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November 4, 2013

Today in History for Monday, Nov. 4, 2013

-- — Highlight in History

On Nov. 4, 1942, during World War II, Axis forces retreated from El Alamein in North Africa in a major victory for British forces commanded by Lt. Gen. Bernard Montgomery.

On this date

In 1862, inventor Richard J. Gatling received a U.S. patent for his rapid-fire Gatling gun.

In 1884, Democrat Grover Cleveland was elected to his first term as president, defeating Republican James G. Blaine.

In 1922, the entrance to King Tutankhamen’s tomb was discovered in Egypt.

In 1924, Nellie T. Ross of Wyoming was elected the nation’s first female governor to serve out the remaining term of her late husband, William B. Ross.

In 1939, the United States modified its neutrality stance in World War II, allowing “cash and carry” purchases of arms by belligerents, a policy favoring Britain and France.

In 1952, Dwight D. Eisenhower was elected president, defeating Democrat Adlai Stevenson. The highly secretive National Security Agency came into existence.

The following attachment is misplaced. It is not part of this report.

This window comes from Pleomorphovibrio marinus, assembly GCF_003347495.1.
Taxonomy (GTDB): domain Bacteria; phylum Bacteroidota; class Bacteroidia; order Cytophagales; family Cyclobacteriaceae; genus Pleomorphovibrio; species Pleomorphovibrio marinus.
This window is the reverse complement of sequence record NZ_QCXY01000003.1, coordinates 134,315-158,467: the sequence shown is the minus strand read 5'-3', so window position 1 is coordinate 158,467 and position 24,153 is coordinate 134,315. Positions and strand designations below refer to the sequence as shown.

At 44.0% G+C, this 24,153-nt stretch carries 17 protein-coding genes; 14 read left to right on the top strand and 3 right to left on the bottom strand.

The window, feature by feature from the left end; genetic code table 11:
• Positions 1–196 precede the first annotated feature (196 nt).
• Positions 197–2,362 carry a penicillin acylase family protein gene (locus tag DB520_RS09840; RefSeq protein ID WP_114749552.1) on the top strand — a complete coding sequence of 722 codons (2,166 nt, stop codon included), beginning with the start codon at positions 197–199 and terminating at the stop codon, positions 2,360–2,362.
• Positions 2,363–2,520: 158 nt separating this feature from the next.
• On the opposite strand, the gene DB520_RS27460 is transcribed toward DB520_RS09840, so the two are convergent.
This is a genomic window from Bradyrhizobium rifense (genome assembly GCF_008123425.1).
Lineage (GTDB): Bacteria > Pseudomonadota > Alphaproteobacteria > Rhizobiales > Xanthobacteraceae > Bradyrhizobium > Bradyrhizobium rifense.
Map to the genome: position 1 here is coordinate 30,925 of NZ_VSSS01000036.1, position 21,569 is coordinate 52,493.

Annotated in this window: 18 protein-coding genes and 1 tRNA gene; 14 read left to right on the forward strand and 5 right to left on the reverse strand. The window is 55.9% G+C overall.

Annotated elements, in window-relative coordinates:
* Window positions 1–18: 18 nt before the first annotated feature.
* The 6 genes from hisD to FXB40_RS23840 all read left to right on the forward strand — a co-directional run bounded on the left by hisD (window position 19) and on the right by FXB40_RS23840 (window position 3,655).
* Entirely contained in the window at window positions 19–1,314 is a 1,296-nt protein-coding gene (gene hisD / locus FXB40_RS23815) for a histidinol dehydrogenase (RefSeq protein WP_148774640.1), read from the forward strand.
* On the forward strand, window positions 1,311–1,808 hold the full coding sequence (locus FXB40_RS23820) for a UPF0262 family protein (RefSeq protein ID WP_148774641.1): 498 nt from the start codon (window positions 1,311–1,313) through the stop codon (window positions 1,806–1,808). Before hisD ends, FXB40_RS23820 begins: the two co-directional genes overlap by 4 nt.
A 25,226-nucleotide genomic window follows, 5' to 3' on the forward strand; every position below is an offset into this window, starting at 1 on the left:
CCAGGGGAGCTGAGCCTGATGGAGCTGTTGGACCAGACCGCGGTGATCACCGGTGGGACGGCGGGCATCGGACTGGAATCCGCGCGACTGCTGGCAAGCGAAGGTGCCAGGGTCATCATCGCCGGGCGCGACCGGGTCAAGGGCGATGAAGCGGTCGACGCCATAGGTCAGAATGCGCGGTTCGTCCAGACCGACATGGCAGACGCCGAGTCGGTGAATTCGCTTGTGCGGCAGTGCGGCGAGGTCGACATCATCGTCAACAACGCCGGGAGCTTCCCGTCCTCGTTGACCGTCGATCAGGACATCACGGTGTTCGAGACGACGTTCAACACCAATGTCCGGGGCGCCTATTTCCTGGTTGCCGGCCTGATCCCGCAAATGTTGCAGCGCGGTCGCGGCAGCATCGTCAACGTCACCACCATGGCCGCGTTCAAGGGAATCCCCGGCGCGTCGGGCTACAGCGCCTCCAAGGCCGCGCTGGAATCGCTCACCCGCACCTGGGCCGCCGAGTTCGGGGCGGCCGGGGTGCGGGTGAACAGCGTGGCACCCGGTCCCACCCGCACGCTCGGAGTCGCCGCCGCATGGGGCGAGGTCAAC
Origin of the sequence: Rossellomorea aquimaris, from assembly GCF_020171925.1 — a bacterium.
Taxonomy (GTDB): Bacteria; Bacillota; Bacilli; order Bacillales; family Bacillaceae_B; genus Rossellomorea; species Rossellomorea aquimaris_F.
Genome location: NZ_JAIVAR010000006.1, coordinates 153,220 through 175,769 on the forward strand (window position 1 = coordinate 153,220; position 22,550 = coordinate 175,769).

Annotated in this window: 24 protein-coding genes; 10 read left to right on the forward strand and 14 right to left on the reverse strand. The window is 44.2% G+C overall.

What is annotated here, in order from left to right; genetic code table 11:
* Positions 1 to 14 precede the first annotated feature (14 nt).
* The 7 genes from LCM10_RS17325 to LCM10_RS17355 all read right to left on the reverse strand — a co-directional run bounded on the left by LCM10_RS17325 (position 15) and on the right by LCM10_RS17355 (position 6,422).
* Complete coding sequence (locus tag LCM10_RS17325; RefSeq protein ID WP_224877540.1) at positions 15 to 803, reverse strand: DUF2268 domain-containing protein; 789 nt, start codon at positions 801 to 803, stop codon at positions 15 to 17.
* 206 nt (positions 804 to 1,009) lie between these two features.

In 1979, the Iran hostage crisis began as militants stormed the United States Embassy in Tehran, seizing its occupants; for some, it was the start of 444 days of captivity.

In 1980, Ronald Reagan won the White House as he defeated President Jimmy Carter by a strong margin.

In 1987, 6-year-old Elizabeth (Lisa) Steinberg was pronounced dead at a New York City hospital in a child-abuse case that sparked national outrage; her illegal adoptive father, Joel Steinberg, served nearly 17 years behind bars for manslaughter.

In 1991, Ronald Reagan opened his presidential library in Simi Valley, Calif.; in attendance were President George H.W. Bush and former Presidents Jimmy Carter, Gerald R. Ford and Richard Nixon — the first-ever gathering of five past and present chief executives of the United States.

In 1995, Israeli Prime Minister Yitzhak Rabin was assassinated by a right-wing Israeli minutes after attending a festive peace rally.

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